Australia Migration, Immigration Australia, Migrating to Australia
20th July 2008 about | WA Tourist Info | copyright | contact us | privacy policy | terms | sitemap |
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0208366, 0426675, 0641256, 0742456 and 0640237
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Drivers Licence

obtaining a drivers license in Australia

How do I get an Australian drivers licence?
Australian driver licences are administered at state/territory level, and regulations vary as a result. You will normally need to obtain a state licence within 3 months of taking up residence in the state (you can use your overseas licence in the meantime).

You may need to do a practical test unless:

  • you have a New Zealand licence; or
  • you hold a current overseas licence and have previously held an Australian licence - the exact regulations in this area can be complex and vary from state to state
  • you hold a current licence issued by an overseas country - including most of the European Union nations, Canada, the USA and Japan - whose licensing system is recognised as similar to Australia's. All Australian states and territories are moving to grant this exemption - as of May 2002 it has been implemented in WA, Victoria and Queensland, with NSW set to follow on 20 May 2002.
    If you are moving to another state/territory you will need to check with the government directly as to whether they have implemented this scheme or not.

If you have held your overseas licence (even from a non fully-recognised country) for a number of years, you should be exempt from probationary restrictions once you pass your test.

In NSW the theory test is computer based and can be taken at any RTA office. It does not matter if you fail the theory test - you just try it again, except that since January 2002 there is a fee of AUD30 for each attempt. The theory test can be
practised online. However, if you fail the practical test you lose your visiting driver privileges straight away. You need to obtain a NSW learner licence until you pass the test, and until then you are subject to learner restrictions (eg you can't drive alone and you are subject to an 80kph speed limit). However, even if you only pass the practical test a second time, you are still not subject to probationary restrictions once you do pass as long as you have held an overseas licence for three years.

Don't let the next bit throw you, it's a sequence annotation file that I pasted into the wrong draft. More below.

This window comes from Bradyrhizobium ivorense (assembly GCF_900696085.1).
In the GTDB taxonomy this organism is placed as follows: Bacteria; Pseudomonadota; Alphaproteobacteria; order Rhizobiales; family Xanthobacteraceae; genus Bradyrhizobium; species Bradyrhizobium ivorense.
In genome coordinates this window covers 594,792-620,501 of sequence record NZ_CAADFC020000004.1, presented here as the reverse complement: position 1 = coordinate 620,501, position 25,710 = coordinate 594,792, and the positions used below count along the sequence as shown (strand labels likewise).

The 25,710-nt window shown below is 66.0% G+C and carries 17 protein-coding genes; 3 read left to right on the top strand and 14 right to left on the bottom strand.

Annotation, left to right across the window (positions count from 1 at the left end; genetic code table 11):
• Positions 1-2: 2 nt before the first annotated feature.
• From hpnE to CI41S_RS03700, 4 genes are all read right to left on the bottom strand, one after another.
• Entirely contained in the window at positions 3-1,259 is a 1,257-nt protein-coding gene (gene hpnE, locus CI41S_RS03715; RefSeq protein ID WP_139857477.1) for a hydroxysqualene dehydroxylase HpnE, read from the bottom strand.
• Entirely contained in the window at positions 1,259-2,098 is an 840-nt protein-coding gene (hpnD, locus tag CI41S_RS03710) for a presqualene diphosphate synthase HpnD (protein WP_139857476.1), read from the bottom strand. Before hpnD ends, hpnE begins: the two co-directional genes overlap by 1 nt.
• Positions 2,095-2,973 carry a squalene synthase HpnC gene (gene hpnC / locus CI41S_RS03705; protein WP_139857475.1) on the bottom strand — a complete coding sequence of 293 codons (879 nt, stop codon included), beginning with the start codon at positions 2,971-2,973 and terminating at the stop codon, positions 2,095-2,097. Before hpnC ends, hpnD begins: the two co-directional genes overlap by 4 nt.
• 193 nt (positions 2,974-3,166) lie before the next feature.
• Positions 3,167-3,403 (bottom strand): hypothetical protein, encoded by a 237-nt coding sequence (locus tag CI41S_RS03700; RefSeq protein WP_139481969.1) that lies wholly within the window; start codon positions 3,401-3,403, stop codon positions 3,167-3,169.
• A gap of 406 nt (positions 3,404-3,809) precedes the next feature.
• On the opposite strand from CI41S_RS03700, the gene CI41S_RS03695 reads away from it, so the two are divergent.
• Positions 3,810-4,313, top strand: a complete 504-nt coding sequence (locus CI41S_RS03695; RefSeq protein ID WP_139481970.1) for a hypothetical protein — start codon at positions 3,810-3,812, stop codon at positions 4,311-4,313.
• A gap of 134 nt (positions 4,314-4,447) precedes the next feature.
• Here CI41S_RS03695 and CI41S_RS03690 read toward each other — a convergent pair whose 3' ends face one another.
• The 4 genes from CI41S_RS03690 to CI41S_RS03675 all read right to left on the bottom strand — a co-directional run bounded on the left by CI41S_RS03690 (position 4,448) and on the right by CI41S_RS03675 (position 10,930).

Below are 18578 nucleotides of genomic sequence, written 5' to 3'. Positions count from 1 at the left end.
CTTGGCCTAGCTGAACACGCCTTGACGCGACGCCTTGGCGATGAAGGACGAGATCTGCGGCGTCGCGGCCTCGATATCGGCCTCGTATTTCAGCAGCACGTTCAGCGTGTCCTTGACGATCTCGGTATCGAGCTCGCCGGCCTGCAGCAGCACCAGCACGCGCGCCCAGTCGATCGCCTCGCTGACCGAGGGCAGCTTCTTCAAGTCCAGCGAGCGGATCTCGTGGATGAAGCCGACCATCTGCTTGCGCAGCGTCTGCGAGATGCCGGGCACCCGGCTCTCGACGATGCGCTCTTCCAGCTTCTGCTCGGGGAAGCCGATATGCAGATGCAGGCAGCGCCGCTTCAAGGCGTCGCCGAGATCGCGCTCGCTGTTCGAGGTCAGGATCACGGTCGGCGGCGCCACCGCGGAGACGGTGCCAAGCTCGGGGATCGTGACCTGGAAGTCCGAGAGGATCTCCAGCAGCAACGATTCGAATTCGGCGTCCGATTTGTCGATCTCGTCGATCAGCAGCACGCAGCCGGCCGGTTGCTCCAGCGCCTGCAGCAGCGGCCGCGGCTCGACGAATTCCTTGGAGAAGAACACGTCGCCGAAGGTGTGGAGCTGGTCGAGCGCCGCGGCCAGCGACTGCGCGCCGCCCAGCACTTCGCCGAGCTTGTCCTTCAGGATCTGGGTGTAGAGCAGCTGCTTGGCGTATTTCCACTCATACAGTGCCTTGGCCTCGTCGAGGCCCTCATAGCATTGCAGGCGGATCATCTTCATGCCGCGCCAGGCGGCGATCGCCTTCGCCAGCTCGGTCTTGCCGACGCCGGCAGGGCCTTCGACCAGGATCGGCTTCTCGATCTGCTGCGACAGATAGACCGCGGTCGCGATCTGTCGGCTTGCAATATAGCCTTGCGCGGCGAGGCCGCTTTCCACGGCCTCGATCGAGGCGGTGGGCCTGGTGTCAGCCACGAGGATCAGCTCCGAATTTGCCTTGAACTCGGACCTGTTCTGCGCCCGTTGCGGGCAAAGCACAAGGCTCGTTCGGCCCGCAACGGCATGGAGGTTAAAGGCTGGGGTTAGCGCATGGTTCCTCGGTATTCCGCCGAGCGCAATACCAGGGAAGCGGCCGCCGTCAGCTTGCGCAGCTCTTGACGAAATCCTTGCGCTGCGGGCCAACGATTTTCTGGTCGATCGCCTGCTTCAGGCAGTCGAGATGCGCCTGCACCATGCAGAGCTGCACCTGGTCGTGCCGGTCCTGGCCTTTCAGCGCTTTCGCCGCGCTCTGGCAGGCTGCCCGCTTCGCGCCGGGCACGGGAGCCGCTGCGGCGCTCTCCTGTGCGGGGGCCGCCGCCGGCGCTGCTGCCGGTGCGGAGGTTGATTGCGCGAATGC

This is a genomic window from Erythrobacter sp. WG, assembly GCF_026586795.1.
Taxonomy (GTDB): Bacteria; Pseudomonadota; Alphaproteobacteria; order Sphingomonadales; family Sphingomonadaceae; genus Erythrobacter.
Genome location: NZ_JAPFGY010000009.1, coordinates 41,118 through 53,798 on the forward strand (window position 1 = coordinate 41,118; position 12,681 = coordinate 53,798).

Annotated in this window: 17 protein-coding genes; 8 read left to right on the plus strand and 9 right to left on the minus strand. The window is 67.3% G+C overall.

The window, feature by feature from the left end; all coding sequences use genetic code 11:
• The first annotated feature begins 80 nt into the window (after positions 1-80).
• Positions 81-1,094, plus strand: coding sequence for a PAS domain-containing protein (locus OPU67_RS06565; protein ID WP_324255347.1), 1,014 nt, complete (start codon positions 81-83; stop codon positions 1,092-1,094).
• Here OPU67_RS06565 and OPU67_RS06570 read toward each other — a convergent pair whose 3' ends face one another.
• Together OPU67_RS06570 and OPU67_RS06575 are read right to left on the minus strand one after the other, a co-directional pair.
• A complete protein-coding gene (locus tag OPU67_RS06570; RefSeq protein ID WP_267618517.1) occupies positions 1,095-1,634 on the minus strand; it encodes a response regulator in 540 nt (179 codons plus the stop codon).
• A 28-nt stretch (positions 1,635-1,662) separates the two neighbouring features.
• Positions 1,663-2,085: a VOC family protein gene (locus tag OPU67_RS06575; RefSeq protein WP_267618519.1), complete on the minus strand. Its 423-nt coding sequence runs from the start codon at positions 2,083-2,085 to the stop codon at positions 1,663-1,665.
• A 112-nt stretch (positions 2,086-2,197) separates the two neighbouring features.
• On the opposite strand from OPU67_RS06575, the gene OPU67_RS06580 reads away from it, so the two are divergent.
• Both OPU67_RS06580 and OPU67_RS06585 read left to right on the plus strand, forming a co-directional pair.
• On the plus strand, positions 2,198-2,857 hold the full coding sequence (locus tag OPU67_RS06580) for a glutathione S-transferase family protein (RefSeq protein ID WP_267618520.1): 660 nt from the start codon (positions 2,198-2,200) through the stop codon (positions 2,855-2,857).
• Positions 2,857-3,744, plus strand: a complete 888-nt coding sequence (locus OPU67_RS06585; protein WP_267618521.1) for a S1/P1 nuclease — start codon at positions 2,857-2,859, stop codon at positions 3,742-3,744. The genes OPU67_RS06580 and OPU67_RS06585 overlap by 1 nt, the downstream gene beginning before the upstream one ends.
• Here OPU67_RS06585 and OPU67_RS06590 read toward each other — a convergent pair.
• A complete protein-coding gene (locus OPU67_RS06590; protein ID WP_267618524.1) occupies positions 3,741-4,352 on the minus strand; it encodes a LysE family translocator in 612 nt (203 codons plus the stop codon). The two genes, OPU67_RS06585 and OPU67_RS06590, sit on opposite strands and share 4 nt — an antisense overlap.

Under NSW regulations, you can keep your overseas licence once you obtain a NSW licence (whether learner or full) but your overseas licence will be endorsed so that it is no longer valid in the State.

You need proof of address in the State to get an NSW licence. This can be quite simple, any offical letter addressed to you there should do. If you are staying with friends and don't have anything official, one of them can sign the form to vouch for you as long as he/she holds a NSW licence.

People on temporary visas in NSW can keep using their overseas licences for longer than three months. They can get a NSW licence if they wish, but will need to go through the testing process. One 'advantage' of continuing to use an overseas licence is that as far as I know you can't get demerit points for things like speeding (although you can still be fined, and in extreme cases your visiting driver privileges could be taken away).

Bear in mind that in Australia, you generally have to carry your driving licence (whether Australian or overseas) with you at all times. This is different from the practice in the UK